How do they know the subsidy is persuading people to switch from petrol or diesel fuelled vehicles to electric ones? How many people bought EVs because of the subsidy and how many would have bought EVs without it?

It’s difficult to get an accurate answer to those questions but a conversation with a dealer soon after the subsidy was announced proves that for at least some the subsidy was a bonus, not a requisite.

The Lexus dealer said he already had a good number of orders for EVs before the subsidy was announced from people willing and able to pay the full price but very happy to find they’d be paying several thousand less when the vehicles arrived.

Farmers, trades people and others who need utes for work for which there are no electric alternatives and who are paying the tax that partially funds the subsidy are not happy. They will be even unhappier if the government decides to increase it to subsidise more EVs.

Aside from this, there are questions over whether EVs are better for the environment, not least because some are being fuelled by electricity generated by imported coal.

Another question is how much is the ute tax fuelling inflation by increasing business costs at least some of which will be passed on in higher prices?

The bigger question is, what difference is the subsidy making to decisions to purchase EVs and how many who buy them need it, especially when they pay no road user charges as diesel-fuelled utes do?

They’re getting a free ride on the roads and a subsidy, at least some don’t need,  paid for by an illegitimate tax on legitimate work vehicles.

Rural round-up


Contrary to Govt opinion, it’s growers who know how to grow – Gerrard Eckhoff :

One of the biggest problem our country faces is the continuous supply of false prophets who have the ear of government.

They come with ideas that sound workable but in practise turn out to be well less so. Their greatest ability is to ignore the realities which contradict the theory.

This is never more the case than when the politics of the environment (see rural NZ) are dissected. Our Government overrides and/or ignores the overwhelming success of the primary sector’s capacity to produce at a level which supplies significant capital for our health, education and welfare sectors to meet much of the needs of our wider society.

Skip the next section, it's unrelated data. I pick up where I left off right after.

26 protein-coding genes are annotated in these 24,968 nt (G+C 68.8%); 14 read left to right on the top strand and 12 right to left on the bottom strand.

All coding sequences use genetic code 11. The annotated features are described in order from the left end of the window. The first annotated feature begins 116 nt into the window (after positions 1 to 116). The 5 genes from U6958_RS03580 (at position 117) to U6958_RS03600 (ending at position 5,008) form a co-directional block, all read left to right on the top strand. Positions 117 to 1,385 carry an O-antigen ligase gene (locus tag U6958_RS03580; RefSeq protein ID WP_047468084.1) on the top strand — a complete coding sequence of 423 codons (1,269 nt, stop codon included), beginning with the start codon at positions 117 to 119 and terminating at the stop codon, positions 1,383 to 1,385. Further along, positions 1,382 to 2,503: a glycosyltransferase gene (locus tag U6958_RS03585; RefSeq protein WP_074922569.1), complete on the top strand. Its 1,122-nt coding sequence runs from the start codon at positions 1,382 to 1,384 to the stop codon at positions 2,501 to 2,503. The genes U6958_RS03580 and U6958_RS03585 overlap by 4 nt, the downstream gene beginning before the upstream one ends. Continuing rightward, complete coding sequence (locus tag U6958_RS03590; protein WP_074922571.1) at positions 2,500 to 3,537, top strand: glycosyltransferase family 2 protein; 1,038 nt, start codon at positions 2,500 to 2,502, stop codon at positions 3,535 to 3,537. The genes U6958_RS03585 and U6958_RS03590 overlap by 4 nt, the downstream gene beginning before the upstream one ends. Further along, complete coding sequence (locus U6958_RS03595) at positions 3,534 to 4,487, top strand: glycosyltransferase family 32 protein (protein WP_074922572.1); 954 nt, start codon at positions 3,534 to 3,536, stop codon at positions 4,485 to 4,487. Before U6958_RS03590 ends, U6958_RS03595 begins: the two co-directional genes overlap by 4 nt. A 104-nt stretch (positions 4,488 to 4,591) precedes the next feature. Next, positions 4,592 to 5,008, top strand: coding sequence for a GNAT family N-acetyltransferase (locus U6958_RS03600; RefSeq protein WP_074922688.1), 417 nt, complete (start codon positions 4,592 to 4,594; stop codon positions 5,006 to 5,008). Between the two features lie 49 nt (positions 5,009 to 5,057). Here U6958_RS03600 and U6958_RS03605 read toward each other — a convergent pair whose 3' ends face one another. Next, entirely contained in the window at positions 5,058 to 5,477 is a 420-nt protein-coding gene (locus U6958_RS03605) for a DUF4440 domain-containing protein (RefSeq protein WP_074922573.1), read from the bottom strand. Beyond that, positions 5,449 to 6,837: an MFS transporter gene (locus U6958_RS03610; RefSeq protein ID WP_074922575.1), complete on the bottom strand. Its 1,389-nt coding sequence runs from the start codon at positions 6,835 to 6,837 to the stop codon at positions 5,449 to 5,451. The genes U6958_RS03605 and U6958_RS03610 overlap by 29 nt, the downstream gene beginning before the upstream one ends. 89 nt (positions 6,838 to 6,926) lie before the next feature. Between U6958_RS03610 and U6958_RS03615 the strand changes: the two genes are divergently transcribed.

This is a result of the constant rational application to change which now seems to have been set aside in favour of a more “natural” process without the use of science. . . 

Government’s response to East Cost flooding is insulting – Clive Bibby :

Normally, when a state of emergency is called, as it was on the East Coast last Wednesday when Cyclone Hale reached its peak, you expect all the local and government agencies who are charged with mobilising the relief effort to be operating in unison to help those in need. 

As one of those living at the epicentre of the destruction (we live on the Paroa Road inland from Tolaga Bay), l am able to give an accurate account at what happened immediately after and since the storm decimated a good portion of our rural community. 

I am pleased to report that the local Civil Defence effort throughout the region was as good, if not better, than l have ever seen. They no doubt saved lives with their swift response across the board. They all deserve medals. 

However, the Government’s response has so far, been non existent – throwing a few hundred thousand dollars at us and offering to send a bus load of “Taskforce Green” people who can do little more than watch from the sidelines as the heavy machinery and related contractors deal with the carnage.   . . 

Ewe-topia or bust: Sunny visions of tourism to come – Matthew Scott :

A famously animal-shaped building in rural Waikato is up for lease – just like the hopes of the tourism sector in general